I had seen my share of Bible verses on placards at Gay Pride marches. That Christians who mocked me on Gay Pride Day were happy that I and everyone I loved were going to hell was clear as blue sky.
Rosaria Butterfield wrote these words to describe her experience of Christianity before becoming a Christian herself. At that time, she was not, in any way, interested in the God of the Bible.
I used my post to advance the understandable allegiances of a leftist lesbian professor. My life was happy, meaningful, and full. My partner and I shared many vital interests…
But as part of Rosaria’s desire to create a better world, she worked to find out more about those who were preventing it from happening. “I began researching the Religious Right and their politics of hatred against queers like me.” At one point in time, her investigation led her to meet with a local pastor named Ken Smith. Ken was not like other Christians she had known. He didn't quote Bible verses condemning her.
He did not mock. He engaged… Something else happened. Ken and his wife, Floy, and I became friends. They entered my world. They met my friends. We did book exchanges. We talked openly about sexuality and politics. They did not act as if such conversations were polluting them. They did not treat me like a blank slate. When we ate together, Ken prayed in a way I had never heard before. His prayers were intimate. Vulnerable. He repented of his sin in front of me. He thanked God for all things. Ken's God was holy and firm, yet full of mercy.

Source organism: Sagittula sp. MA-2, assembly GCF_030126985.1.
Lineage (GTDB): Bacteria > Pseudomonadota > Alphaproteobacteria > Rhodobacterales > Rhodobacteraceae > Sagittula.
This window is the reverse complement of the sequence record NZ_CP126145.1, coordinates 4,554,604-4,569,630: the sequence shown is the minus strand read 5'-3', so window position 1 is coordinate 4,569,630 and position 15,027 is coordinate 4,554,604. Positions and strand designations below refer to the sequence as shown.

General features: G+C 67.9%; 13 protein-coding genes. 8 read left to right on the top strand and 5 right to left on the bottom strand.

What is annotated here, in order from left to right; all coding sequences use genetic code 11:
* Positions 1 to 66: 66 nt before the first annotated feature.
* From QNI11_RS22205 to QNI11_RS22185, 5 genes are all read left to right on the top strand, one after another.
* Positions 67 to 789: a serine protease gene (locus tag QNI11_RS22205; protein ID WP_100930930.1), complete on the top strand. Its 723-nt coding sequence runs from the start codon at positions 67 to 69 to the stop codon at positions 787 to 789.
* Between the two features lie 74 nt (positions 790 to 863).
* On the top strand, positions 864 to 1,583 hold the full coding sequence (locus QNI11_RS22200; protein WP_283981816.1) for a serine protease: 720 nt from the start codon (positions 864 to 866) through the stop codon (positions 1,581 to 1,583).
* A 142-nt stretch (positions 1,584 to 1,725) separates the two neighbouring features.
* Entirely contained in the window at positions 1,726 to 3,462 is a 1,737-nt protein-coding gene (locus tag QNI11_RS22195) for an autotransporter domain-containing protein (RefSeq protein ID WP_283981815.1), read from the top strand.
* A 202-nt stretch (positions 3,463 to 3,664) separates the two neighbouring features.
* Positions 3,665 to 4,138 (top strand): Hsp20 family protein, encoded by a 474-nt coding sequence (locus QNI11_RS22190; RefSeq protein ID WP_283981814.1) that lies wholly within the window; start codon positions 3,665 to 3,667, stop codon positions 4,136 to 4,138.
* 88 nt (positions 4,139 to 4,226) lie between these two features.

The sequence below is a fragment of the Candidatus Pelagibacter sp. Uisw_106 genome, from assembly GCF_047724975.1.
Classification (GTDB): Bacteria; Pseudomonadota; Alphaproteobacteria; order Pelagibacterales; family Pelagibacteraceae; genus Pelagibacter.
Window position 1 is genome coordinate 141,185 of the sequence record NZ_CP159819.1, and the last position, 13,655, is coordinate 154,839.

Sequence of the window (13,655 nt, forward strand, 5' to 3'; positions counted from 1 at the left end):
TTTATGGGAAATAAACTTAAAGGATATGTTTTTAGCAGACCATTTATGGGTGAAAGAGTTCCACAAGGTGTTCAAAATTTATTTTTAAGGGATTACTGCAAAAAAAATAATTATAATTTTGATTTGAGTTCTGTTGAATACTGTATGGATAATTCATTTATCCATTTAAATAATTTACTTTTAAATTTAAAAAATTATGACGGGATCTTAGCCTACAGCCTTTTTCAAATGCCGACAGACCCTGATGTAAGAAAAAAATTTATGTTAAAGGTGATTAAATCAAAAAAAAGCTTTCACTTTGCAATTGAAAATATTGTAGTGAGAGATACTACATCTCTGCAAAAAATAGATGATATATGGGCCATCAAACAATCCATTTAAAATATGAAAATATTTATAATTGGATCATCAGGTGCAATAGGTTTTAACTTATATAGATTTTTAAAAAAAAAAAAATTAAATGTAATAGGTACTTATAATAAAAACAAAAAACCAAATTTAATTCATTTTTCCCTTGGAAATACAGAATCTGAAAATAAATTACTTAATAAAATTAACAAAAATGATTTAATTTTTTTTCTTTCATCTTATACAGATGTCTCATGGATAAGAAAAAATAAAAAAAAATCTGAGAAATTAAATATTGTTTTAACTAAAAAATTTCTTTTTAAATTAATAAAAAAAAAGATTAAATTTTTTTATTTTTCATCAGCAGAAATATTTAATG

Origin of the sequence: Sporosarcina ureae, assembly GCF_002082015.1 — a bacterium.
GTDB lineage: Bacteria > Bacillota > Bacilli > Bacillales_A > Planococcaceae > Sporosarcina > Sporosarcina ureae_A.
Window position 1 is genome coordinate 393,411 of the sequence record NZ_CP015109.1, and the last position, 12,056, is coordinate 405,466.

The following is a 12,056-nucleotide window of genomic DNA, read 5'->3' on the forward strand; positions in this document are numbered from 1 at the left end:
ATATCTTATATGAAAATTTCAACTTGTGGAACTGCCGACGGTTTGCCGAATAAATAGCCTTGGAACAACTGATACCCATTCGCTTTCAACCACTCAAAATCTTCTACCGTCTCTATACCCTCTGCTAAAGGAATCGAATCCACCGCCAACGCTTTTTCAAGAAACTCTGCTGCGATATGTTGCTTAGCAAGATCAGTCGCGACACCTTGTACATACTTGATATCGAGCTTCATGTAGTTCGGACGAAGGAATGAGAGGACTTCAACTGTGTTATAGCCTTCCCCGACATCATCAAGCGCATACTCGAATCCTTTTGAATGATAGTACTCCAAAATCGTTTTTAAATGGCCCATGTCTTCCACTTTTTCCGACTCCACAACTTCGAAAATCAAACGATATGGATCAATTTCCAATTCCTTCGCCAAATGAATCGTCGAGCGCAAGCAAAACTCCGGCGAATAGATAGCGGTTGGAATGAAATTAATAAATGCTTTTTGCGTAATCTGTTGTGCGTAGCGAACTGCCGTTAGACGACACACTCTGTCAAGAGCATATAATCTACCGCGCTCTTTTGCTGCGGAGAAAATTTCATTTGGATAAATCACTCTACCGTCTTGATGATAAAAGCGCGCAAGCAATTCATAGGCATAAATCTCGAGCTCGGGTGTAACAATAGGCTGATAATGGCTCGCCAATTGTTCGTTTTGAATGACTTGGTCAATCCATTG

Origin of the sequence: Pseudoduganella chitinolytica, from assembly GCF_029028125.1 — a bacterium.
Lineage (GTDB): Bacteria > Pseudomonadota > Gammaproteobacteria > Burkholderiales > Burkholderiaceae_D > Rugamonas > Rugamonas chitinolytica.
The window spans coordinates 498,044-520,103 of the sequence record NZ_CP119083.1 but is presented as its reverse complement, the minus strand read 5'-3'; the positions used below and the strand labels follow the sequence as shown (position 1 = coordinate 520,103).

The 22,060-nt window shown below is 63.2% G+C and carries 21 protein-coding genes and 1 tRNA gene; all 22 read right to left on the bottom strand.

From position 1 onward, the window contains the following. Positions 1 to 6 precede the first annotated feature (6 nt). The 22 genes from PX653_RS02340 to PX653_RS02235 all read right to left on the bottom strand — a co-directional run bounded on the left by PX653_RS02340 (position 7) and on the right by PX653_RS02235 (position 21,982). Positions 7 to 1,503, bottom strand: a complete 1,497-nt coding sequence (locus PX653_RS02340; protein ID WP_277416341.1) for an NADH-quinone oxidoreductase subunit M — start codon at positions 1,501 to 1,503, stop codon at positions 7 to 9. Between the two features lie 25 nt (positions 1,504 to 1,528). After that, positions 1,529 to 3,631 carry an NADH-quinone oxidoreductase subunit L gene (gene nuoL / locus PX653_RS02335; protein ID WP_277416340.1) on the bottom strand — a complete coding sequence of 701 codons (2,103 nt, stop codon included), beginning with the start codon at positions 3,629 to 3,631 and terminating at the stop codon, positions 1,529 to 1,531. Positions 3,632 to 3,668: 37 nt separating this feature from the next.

These conversations got her interested in reading the book that formed so much of Ken’s life.
I continued reading the Bible, all the while fighting the idea that it was inspired. But the Bible got to be bigger inside me than I. It overflowed into my world.
As Rosaria read the Bible and learned about Jesus, two competing worldviews battled inside her for supremacy over her life. Eventually, the Christian worldview won out and she decided to give her life to Christ.
Then, one ordinary day, I came to Jesus, openhanded and naked. In this war of worldviews, Ken was there. Floy was there. The church that had been praying for me for years was there. Jesus triumphed. And I was a broken mess. Conversion was a train wreck. I did not want to lose everything that I loved. But the voice of God sang a sanguine love song in the rubble of my world. I weakly believed that if Jesus could conquer death, he could make right my world.
Rosaria Champagne Butterfield, “My Train Wreck Conversion,” ChristianityToday.com, February 7, 2013, https://www.christianitytoday.com/ct/2013/january-february/my-train-wreck-conversion.html.